Save the Swedish beech wood forest

June 30, 2023

Save the Swedish beech wood forest

In 1963, a design competition was launched to promote the use of Swedish beech wood in furniture design, which led to the emergence of famous designers and successful collaborations, ultimately saving the threatened beech forests in southern Sweden.

Sixty years ago, in 1963 a design competition was held aimed to stimulate the use of Swedish beech wood in furniture production. It might be hard to believe but the beautiful beech forests in southern Sweden were then threatened with extinction. Beech wood was not considered commercially interesting enough. Spruce, which had greater demand on the market, was planted instead.

Herbert Andersson, owner of Gärsnäs joined together with other furniture manufacturers and forest owners to prove that Swedish beech could be a beautiful type of wood in furniture design. The foundation Pro-Bok (eng. pro beech wood) was formed and a design competition was announced.  

Two of the competition´s prize winners were designers who would later become big names in the world of Swedish furniture design and interior architecture.

S 217 Chair designed by Åke Axelsson in 1963.

Åke Axelsson (b.1932) was awarded the second prize with the chair model S 217. This elegant chair became a best seller by Gärsnäs and is still, after 60 years available in the company´s special range. 

Axelsson himself has, besides designing all his famous wooden chairs, been active as an interior architect for nearly 70 years. He has received several large-scale commissions including the Swedish Parliament (with architect Peter Celsing, 1971). Other interior projects are the Stockholm School of Economics and the restoration of the historic Stockholm restaurant Den Gyldene Freden (1989) and the Parliament Library in 1997.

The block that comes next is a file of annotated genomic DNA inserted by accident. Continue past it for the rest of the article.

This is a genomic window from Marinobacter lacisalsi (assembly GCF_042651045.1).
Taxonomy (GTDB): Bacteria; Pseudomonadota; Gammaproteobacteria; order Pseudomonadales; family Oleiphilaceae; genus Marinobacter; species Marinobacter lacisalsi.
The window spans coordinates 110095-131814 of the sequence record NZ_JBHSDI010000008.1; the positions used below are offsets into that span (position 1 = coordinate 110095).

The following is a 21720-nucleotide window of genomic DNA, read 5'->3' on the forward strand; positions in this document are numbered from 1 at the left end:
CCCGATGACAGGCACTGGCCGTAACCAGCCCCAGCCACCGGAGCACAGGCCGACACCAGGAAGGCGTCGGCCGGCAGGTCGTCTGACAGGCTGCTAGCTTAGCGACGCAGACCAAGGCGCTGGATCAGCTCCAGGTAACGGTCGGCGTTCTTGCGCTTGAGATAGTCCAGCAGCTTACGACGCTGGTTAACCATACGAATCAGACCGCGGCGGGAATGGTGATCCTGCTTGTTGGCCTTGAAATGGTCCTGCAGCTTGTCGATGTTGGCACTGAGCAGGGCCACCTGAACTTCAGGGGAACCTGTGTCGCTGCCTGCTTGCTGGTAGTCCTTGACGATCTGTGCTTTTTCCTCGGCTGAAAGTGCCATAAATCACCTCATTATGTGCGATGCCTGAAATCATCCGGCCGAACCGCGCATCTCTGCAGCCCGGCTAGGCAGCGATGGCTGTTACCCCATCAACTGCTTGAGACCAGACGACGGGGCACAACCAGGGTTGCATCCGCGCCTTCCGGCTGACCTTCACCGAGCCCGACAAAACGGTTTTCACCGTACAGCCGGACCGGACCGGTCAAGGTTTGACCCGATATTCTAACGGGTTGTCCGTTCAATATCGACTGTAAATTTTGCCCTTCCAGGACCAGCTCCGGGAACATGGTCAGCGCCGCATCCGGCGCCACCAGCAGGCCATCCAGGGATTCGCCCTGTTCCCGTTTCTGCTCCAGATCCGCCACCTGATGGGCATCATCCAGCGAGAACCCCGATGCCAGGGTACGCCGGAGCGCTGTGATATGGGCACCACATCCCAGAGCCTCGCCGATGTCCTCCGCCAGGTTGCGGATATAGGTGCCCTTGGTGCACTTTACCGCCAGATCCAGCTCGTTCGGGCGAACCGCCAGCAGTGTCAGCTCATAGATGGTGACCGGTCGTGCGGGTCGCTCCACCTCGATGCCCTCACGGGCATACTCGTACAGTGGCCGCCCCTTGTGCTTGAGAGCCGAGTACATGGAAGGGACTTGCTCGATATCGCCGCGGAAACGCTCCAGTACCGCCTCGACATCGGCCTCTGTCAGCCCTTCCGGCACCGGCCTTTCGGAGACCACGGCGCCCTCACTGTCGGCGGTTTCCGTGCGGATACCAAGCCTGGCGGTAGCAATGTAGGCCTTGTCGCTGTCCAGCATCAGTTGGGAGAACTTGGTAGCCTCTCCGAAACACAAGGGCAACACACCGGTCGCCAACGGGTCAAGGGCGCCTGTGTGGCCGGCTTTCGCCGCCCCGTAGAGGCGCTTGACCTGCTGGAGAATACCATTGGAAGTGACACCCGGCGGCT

Opalen Chair designed by Börge Lindau & Bo Lindekrantz in 1973.

Another of the competition's prize winners was Börge Lindau (1932–1999). His entry was the comfortable and stackable Opalen chair, made of laminated beech wood. The chair attracted a lot of attention and was spotted by the renowned Finnish brand Asko. The first large-scale order for the chair came from the Hotel Opalen in Gothenburg, hence the chair´s name.

Two years later Börge Lindau together with Bo Lindekrantz (1932-2020) started a long-term and very successful cooperation with the Swedish furniture company Lammhults, who in 1973 relaunched the Opalen chair. The cooperation with Lammhults lasted until 1989 when the design team Lindau & Lindekrantz was split up and Lindau founded his own company Blå Station together with his children. 

So, what happened with the Pro-Bok foundation´s aim to save the southern beech forests? Their work really helped and throughout the 1970s, beech became the truly dominant type of wood used in Swedish furniture production. 

In the 1980s however, the trend shifted towards birch and oak and beech lost its attention. But today you can once again see an increasing interest in beech wood among Swedish furniture designers and manufacturers. 

Designer of the month
Bo Lindekrantz

Bo Lindekrantz worked together with Börge Lindau from the early 1960’s to the mid 80’s where they had a long-term successful collaboration with the furniture company Lammhults. After 1986 Lindekrantz founded his own design studio.

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